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a short paper from Dr. Henry, of Mạn- though modern alterations and improvechester, addressed to the Scientific Meeting ments have at length done away with this at York, on certain phenomena observed long-surviving relic of old days, and the during the roasting of a copper ore in An- spot where it stood is now undistinguished glesea. Immediately on the conclusion of from the surrounding neighbourhood. these papers, several gentlemen related The peculiar style of gothic architecture different facts connected with science. The which characterized this building, had, even meeting then adjourned to the evening at so far back as the reign of queen Elizabeth, eight o'clock.

rendered it remarkable for its antiquity,

and sufficiently attested the early period of The Evening Meeting.

its construction. The front of the house A number of ladies and gentlemen at- was low, and consisted of only one story, tended in the theatre of the museum, to which, projecting far into the street, comenjoy a scientific soireé. The Rev. W. pletely cast the lower part into shade. The Scoresby read a highly interesting paper, roof rose high and conical, and terminated which he called “ An exposition of some at the top in a grotesque device of carved of the laws and phenomena of magnetic oak, representing what might pass for an induction, with an account of a method of angel in the eyes of the pious, or a fiend in application of the magnetic influence to the those of the less scrupulous. determination of the thickness of rocks, and Many subordinate deities were freely other solid substances, not otherwise mea- sculptured at the extremities of the beams surable.” The laws of magnetic intensity which formed the frame-work of the large were but imperfectly investigated by Cou- lattice, and supported the cross timber of lomb, as his experiments were on a small the upper story;--the door-posts also were scale; but the powerful magnets of Mr. enriched with the same minute and laboured Scoresby have enabled him to exhibit their ornaments. The portal itself was low and effect, in producing a deviation of the wide, and the thick oaken planks of the needle at the distance of sixty feet. Though door were profusely and irregularly studded the lecturer occupied the attention of his with small iron knobs, bearing no very audience upwards of two hours, yet there remote resemblance to those ancient inwere no symptoms of indifference to be scriptions which Orientalists have termed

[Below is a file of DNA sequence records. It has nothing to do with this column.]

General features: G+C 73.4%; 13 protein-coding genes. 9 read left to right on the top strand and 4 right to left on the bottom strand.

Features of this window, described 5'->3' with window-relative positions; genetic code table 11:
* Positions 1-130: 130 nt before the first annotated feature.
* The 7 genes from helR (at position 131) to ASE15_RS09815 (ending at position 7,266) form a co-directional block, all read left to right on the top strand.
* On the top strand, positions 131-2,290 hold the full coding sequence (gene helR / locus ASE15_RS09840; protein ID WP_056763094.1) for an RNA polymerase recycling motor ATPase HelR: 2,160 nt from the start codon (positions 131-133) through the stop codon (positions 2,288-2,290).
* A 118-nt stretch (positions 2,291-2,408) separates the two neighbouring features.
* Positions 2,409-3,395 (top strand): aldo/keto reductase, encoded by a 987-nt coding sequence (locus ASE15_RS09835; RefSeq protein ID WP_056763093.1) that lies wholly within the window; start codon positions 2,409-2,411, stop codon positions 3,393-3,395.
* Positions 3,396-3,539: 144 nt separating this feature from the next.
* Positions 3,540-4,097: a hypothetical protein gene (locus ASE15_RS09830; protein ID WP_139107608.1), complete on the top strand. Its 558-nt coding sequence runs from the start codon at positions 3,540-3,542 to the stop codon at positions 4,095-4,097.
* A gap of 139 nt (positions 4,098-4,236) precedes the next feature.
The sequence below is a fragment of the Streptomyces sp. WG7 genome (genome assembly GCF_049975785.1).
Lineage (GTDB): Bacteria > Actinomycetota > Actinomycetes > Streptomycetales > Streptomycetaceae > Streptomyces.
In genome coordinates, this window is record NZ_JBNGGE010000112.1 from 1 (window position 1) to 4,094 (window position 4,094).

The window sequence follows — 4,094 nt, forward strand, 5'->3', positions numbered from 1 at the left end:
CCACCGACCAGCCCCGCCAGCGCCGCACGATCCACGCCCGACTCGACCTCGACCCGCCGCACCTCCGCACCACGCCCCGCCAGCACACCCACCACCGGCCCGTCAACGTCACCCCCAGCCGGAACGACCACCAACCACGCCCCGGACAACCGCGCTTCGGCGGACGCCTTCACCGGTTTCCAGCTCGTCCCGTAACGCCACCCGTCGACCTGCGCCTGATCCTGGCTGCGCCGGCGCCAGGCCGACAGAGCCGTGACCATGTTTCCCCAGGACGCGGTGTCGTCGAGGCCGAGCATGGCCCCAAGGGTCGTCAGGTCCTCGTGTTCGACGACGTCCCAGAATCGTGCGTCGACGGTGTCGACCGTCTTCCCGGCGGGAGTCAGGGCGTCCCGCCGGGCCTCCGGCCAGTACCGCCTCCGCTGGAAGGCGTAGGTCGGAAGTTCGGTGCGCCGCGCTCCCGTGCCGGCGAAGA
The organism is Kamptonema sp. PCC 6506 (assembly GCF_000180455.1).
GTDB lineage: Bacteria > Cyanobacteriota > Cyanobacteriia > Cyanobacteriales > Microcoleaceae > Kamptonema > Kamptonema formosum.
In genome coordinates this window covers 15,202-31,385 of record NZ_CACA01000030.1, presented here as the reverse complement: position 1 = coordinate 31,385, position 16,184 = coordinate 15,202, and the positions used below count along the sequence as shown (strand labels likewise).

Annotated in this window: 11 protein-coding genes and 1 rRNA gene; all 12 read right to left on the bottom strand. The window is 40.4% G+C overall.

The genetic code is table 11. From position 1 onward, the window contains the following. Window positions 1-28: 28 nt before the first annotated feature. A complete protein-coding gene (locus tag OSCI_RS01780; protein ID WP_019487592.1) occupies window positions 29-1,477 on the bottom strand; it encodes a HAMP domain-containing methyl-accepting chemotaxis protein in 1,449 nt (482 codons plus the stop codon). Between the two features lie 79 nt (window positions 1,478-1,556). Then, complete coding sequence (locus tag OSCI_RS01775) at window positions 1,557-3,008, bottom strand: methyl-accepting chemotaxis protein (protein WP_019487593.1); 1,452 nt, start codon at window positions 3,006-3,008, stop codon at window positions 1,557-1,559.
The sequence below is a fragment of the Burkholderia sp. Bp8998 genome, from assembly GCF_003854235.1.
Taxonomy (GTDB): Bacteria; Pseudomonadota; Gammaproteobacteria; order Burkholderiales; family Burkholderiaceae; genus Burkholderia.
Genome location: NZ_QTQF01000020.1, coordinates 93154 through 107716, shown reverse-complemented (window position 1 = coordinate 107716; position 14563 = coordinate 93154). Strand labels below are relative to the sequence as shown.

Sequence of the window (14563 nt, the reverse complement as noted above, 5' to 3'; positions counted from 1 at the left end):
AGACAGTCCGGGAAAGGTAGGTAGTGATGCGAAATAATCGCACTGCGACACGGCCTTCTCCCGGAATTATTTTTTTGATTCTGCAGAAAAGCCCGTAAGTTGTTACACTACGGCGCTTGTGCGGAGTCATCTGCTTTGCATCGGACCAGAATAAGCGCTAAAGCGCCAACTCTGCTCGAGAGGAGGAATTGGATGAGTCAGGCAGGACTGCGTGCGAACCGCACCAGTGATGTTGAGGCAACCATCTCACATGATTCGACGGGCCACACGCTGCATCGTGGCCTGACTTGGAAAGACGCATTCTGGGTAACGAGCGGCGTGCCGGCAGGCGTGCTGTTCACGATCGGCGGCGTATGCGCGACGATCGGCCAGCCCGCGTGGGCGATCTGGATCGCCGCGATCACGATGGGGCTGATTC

the Babylonian characters. Huggate, March 23, 1832. T. R. The window above, though large, and

extending along the whole front of the

house, was yet so obscured by the garniture SEDDICK BEN SAAD THE MAGICIAN, AND of wood-work which surrounded it, as to

make it difficult for the light of day to penetrate far into the gloomy recesses of the

chamber. In addition to this, the house And oftentimes, to win us to our harm, The instruments of darkness tell us truly."

stood not alone, but situated in a narrow street, with loftier buildings in front and

around, which seemed inclined to topple The following very remarkable narrative, is upon their lowly neighbour, and effectually more likely to create astonishment by the precluded the sun's rays, even on the brightest peculiarity of its character, than to make days, from enlightening the dusky mansion. converts by the incidents which it details. Such was the appearance of this edifice in It is true to the prevailing belief of the age the year 1584, when it became the resito which it refers; and in former years, it dence of a being as singularly distinguished commanded a degree of confidence which, in from the rest of the human race, as the all probability, it will never again recover. tenement he occupied would now appear